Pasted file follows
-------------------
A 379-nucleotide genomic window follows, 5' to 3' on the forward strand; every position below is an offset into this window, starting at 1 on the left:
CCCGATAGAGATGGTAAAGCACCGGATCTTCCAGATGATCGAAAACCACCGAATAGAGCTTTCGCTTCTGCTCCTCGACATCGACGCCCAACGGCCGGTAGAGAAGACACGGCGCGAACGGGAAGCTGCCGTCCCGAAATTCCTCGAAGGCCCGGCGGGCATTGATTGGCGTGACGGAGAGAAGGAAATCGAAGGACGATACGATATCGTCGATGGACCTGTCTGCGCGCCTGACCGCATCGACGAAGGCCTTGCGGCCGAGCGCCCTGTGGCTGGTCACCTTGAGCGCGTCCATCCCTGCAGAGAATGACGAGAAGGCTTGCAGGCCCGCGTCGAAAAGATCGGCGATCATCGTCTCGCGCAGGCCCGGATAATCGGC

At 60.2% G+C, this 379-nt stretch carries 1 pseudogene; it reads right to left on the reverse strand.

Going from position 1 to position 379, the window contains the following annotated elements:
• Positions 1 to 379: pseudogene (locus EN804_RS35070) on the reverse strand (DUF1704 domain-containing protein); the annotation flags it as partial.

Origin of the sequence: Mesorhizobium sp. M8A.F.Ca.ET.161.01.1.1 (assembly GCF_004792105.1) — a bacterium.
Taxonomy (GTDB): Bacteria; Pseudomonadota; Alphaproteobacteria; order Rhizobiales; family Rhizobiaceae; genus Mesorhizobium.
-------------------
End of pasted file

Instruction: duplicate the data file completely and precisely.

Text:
A 379-nucleotide genomic window follows, 5' to 3' on the forward strand; every position below is an offset into this window, starting at 1 on the left:
CCCGATAGAGATGGTAAAGCACCGGATCTTCCAGATGATCGAAAACCACCGAATAGAGCTTTCGCTTCTGCTCCTCGACATCGACGCCCAACGGCCGGTAGAGAAGACACGGCGCGAACGGGAAGCTGCCGTCCCGAAATTCCTCGAAGGCCCGGCGGGCATTGATTGGCGTGACGGAGAGAAGGAAATCGAAGGACGATACGATATCGTCGATGGACCTGTCTGCGCGCCTGACCGCATCGACGAAGGCCTTGCGGCCGAGCGCCCTGTGGCTGGTCACCTTGAGCGCGTCCATCCCTGCAGAGAATGACGAGAAGGCTTGCAGGCCCGCGTCGAAAAGATCGGCGATCATCGTCTCGCGCAGGCCCGGATAATCGGC

At 60.2% G+C, this 379-nt stretch carries 1 pseudogene; it reads right to left on the reverse strand.

Going from position 1 to position 379, the window contains the following annotated elements:
• Positions 1 to 379: pseudogene (locus EN804_RS35070) on the reverse strand (DUF1704 domain-containing protein); the annotation flags it as partial.

Origin of the sequence: Mesorhizobium sp. M8A.F.Ca.ET.161.01.1.1 (assembly GCF_004792105.1) — a bacterium.
Taxonomy (GTDB): Bacteria; Pseudomonadota; Alphaproteobacteria; order Rhizobiales; family Rhizobiaceae; genus Mesorhizobium.